While these data algorithms can help to avoid biased human decision-making, they also risk introducing new forms of bias or reinforcing existing biases.
Pauline Kim, Daniel Noyes Kirby Professor of Law at Washington University in St. Louis, explains that when algorithms rely on inaccurate, biased or unrepresentative data, they may systematically undermine racial and ethnic minorities, women and other historically disadvantaged groups.
"When this happens, the result is classification bias - a term that highlights the risk that data algorithms may sort or score workers in ways that worsen inequality or disadvantage along the lines or race, sex, or other protected characteristics," Kim said.
According to Kim, an expert on employment law, "we must fundamentally rethink how anti-discrimination laws apply in the workplace in order to address classification bias and avoid further entrenching workplace inequality."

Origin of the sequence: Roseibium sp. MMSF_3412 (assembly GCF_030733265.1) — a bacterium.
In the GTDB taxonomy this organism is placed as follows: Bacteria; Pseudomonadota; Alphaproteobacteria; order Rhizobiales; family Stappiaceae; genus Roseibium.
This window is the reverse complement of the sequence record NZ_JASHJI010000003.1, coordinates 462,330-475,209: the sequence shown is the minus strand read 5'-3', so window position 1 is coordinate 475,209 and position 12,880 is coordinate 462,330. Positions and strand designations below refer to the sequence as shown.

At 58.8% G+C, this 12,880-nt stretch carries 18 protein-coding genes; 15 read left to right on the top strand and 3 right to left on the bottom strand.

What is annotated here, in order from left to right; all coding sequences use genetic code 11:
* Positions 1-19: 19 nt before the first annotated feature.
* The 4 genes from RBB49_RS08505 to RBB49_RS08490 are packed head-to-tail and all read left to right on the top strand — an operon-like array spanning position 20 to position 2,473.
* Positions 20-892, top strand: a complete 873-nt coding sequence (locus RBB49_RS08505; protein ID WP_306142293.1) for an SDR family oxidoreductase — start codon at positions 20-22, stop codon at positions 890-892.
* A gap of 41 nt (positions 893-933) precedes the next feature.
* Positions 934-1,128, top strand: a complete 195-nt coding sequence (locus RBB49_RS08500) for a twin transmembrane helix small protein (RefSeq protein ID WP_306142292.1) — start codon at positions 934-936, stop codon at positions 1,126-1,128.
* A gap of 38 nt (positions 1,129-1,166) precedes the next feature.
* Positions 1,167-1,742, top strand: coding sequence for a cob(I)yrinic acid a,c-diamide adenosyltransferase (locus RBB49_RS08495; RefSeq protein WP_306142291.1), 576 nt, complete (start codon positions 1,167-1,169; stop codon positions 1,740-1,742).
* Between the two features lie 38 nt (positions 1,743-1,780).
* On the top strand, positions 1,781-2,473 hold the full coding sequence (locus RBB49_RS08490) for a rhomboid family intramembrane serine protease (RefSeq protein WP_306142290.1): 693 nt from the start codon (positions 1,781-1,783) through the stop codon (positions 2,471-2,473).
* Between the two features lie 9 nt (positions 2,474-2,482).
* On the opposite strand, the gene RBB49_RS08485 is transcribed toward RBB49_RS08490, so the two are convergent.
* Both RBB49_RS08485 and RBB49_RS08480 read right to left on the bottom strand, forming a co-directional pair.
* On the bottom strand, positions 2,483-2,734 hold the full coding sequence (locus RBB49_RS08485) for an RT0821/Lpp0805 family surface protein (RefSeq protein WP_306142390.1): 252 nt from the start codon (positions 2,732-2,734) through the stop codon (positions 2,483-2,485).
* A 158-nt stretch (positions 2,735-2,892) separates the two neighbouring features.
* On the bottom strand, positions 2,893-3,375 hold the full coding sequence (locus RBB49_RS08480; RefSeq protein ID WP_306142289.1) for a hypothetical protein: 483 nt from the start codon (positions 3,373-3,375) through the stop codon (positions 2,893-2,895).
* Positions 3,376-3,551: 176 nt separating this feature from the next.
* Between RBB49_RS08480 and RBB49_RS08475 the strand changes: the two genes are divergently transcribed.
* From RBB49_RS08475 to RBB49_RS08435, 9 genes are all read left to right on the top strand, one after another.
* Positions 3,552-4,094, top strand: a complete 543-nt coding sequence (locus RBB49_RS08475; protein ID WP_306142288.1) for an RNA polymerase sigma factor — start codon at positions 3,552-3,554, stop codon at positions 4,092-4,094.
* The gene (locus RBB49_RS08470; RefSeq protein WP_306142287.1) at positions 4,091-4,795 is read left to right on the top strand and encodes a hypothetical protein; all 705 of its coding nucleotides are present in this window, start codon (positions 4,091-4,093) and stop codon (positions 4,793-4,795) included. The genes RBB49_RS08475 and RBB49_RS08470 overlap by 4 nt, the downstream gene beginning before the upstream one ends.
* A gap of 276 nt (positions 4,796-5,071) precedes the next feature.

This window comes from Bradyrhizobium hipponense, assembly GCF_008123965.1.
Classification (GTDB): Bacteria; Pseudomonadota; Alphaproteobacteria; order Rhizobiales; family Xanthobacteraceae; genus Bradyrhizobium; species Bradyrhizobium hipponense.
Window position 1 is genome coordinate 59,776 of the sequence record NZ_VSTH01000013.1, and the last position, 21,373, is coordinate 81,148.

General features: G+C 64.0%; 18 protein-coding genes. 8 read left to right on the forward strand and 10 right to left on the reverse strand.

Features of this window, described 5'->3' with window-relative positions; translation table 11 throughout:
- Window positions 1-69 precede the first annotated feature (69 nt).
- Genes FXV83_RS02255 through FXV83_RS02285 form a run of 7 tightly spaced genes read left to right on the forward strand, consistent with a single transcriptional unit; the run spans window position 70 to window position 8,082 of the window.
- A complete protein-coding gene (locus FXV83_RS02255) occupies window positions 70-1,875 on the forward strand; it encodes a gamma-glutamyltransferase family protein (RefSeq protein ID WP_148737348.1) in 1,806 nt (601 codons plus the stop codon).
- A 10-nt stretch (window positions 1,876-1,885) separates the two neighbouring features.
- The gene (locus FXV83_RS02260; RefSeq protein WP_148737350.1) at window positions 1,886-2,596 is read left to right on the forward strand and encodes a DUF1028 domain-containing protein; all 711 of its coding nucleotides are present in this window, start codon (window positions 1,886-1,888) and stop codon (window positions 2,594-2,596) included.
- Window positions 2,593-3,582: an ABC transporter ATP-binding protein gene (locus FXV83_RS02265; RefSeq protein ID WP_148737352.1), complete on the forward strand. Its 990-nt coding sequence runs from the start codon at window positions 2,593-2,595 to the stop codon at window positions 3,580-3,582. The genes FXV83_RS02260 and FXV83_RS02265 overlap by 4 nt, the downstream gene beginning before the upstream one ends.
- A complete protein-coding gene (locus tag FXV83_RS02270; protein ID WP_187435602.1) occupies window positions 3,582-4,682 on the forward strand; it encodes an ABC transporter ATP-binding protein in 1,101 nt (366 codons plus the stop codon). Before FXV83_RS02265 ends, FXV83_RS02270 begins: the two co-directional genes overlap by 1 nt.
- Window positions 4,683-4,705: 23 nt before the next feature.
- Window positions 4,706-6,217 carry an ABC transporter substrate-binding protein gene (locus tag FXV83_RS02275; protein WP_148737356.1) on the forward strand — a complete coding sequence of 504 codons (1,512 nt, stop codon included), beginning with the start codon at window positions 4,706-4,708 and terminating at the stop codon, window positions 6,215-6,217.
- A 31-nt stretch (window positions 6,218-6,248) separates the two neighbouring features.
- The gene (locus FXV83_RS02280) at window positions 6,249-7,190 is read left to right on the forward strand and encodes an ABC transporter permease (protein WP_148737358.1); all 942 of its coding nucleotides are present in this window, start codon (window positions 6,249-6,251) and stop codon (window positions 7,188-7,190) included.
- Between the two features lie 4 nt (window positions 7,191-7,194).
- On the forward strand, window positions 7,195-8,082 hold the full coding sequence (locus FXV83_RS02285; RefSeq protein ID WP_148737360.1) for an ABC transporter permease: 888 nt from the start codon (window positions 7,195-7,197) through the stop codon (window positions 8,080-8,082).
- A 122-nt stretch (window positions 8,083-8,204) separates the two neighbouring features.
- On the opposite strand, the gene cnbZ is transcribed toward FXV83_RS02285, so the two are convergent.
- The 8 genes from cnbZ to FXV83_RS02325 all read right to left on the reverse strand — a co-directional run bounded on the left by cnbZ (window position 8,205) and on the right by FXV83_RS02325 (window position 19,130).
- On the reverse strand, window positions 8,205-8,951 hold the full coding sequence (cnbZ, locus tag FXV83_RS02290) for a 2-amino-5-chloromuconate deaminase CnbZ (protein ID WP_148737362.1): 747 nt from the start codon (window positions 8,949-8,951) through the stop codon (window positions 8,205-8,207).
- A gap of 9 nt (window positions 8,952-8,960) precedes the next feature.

In a recent article, "Data Discrimination at Work," published in the William & Mary Law Review Volume 58, Kim explains how existing employment discrimination laws must adapt to meet the challenges posed by algorithmic decision-making.
"Rote application of our existing laws will fail to address the real sources of bias when discrimination is data-driven," Kim said.
"Because data algorithms differ significantly from traditional discriminatory practices, they require a different legal response adapted to the particular risks they raise.
"Focusing on classification bias suggests that anti-discrimination law should be adjusted in a number of ways when it is applied to data algorithms." ■
What to read next
More inside POST
Lamprell saw profit in H1 Earnings